Critic’s notes: In Pasadena, Jammin’ with Jelly Roll Morton

Dance · Theater
Janaya Mahealani Jones, Naomi C. Walley, Cyd Charisse Glover-Hill
Jelly’s Last Jam / photo by Jeff Lorch

It doesn’t get more rollicking than the scene in the photo above, a trio of triple-threat red-hot mamas bumping and grinding in their bawdy-house skivvies in Dell Howlett’s well-crafted choreography for Jelly’s Last Jam, now on at the venerable Pasadena Playhouse.

The historic bulwark of live theater in Los Angeles, the Playhouse is on the cusp of its centenary in 2025. That’s huge! Just last year, it was gifted a Tony Award as the nation’s Best Regional Theater. The production, a revival of a vastly important theatrical pageant on the life of jazz man Jelly Roll Morton, is so crammed with dancing, the transitions between stillness and movement are hard to discern.

Author/director George C. Wolfe‘s much-loved play, nearly (but not) a revue, is a cultural happening with Los Angeles roots. The show’s pre-Broadway genesis was brought about by Wolfe, then a wunderkind, determined to restore the legacy of the gone-missing jazz pioneer. Wolff’s no-holds-barred treatment of the New Orleans-born, Chicago-based master of ragtime, blues, African rhythms as an anti-hero, warts and all, blew the lid off the Mark Taper Forum under the aegis of the great multicultural theater producer, Gordon Davidson. And Morton died in Los Angeles, in 1941.

The production serves a multiracial audience in Pasadena well. Talent spilled with over the lip of the Playhouse Stage, memorably, John Clarence Stewart in the titular role in strong voice, and Jasmine Amy Rogers as his female swain, however laden she was by a hugely difficult bedroom scene, one of the show’s least compelling, and most uncomfortable moments. For Jelly‘s, surprisingly, however filled with verve, comes across as a work of seminal importance, but it feels dated. In its day, it burst upon the white theatrical world with an untrammeled display of American Blackness — what the French called “Negritude.” Indeed Kent Gash, the director of the Playhouse revival, admits as much in program notes, calling out the show’s treatment of,

Black life. The grit and the gravy. Not a reflection of Blackness sanitized to make White culture comfortable. Powerful, exhilarating and thoughtful. Black aesthetics. Jazz aesthetics. [George] Wolfe aesthetics.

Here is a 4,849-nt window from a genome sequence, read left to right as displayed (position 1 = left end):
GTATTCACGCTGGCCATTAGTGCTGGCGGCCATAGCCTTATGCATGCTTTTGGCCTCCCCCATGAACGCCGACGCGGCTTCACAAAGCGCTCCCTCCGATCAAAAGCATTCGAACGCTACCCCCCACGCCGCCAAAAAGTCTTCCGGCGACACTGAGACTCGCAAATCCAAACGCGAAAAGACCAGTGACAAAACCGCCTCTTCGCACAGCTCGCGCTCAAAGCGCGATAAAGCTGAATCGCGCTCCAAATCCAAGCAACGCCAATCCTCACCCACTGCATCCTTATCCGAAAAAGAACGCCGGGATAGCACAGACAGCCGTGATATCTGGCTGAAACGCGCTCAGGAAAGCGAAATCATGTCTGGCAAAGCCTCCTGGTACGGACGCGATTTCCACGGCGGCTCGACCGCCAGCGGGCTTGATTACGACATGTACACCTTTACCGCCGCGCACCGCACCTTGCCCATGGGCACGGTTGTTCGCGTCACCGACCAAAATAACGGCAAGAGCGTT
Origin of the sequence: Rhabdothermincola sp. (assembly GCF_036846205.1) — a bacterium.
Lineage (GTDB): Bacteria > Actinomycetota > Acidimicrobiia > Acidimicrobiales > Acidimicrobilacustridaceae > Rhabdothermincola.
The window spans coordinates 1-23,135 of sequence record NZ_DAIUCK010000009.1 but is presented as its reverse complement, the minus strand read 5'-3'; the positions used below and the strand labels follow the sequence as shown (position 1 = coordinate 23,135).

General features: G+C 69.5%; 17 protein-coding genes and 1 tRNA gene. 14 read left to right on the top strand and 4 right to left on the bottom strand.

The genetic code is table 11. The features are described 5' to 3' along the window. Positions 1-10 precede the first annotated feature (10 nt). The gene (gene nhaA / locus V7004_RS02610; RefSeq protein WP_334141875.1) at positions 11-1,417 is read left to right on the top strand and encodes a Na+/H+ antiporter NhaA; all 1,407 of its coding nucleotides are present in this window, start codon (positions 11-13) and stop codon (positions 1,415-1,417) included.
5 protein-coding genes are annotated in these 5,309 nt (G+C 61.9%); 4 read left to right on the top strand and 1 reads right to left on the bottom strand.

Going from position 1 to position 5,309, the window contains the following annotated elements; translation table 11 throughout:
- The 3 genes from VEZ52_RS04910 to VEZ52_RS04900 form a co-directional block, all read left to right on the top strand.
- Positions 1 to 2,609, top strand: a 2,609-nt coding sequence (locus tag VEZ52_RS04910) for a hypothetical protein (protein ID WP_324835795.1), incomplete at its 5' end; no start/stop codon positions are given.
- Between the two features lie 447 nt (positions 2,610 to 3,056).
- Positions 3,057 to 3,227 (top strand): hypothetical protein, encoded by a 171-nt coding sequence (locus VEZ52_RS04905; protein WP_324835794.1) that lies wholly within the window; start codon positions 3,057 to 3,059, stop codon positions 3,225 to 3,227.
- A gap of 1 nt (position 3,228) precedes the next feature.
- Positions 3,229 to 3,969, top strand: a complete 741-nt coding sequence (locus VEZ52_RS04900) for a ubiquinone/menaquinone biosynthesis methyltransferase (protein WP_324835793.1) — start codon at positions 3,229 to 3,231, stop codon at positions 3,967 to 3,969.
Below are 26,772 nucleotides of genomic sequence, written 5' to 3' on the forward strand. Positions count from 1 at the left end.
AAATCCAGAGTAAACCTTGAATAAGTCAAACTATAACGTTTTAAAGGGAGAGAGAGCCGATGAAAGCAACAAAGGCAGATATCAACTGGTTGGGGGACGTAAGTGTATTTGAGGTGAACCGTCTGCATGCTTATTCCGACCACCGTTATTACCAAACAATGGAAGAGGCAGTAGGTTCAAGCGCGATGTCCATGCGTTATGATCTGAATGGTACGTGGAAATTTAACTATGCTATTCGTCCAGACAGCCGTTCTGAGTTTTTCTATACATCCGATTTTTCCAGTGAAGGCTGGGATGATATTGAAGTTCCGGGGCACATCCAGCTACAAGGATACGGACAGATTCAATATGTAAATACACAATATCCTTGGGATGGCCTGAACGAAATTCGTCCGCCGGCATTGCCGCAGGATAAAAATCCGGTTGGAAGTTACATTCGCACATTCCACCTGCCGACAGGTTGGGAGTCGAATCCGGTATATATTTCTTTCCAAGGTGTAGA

So while Jelly’s Last Jam brings marvelous music and dance (on that front, Doran Butler, a string bean of a tap dancer and a protege of Debbie Allen, gave a textbook lesson on how to steal a show. He is a brilliant, live-wire of a performer with all the right instincts), it has baggage of another variety.

The show rather ruthlessly airs the internecine family squabbles of Black society, shown as vivid people writhing beneath the stifling cloak of discrimination. The dialogue is laden with the “n” word, with the c**n word; and much is made of Jelly’s Creole birthright, yes, on a class basis, but also in terms of the relative darkness or lightness of his skin tone. There is much hyper sexualization of both men and women. I found this odd to witness, and maybe that’s good. What I do sense is that, in 1992, this show was an expression of cultural liberation. But is it now? Do these petty jealousies, expressions of anger and animosity that motor an otherwise celebratory show still have relevance? Much in the show eluded me–for example, among the show’s more salient points revealed Jelly’s exploitation by music publishers … a most germane topic raised, but quickly lost. Fresh theatrical devices of thirty years ago have become worn tropes, example, the Chimney Man (Cress Williams, whose costume needs revisiting) who acts as a moral deux ex machina figure plotting Jelly’s missteps. This feels hackneyed. What does not help is that the stage is dark, the set minimal, the actors are dressed in black.

I never saw Jelly’s Last Jam on Broadway, and I admire the Playhouse for taking on this whopping, grand-scaled, challenging show. There’s great singing, some very nicely shaped choreography, and excellent dancing. And it’s always fun to have drinks, socialize and people-watch in the Playhouse’s marvelous patio.

Jelly’s Last Jam gave the world the gift of Gregory Hines and Savion Glover moving to Jelly Roll Morton’s music. My quibbles aside, I would not have missed it. I cannot close without saying how much I love the title of this show. Poetry in clear-cut English.

Debra Levine is the founder/publisher/editor of artsmeme, now in its sixteenth year of arts-blogging.

Jelly’s Last Jam | Pasadena Playhouse | through June 23

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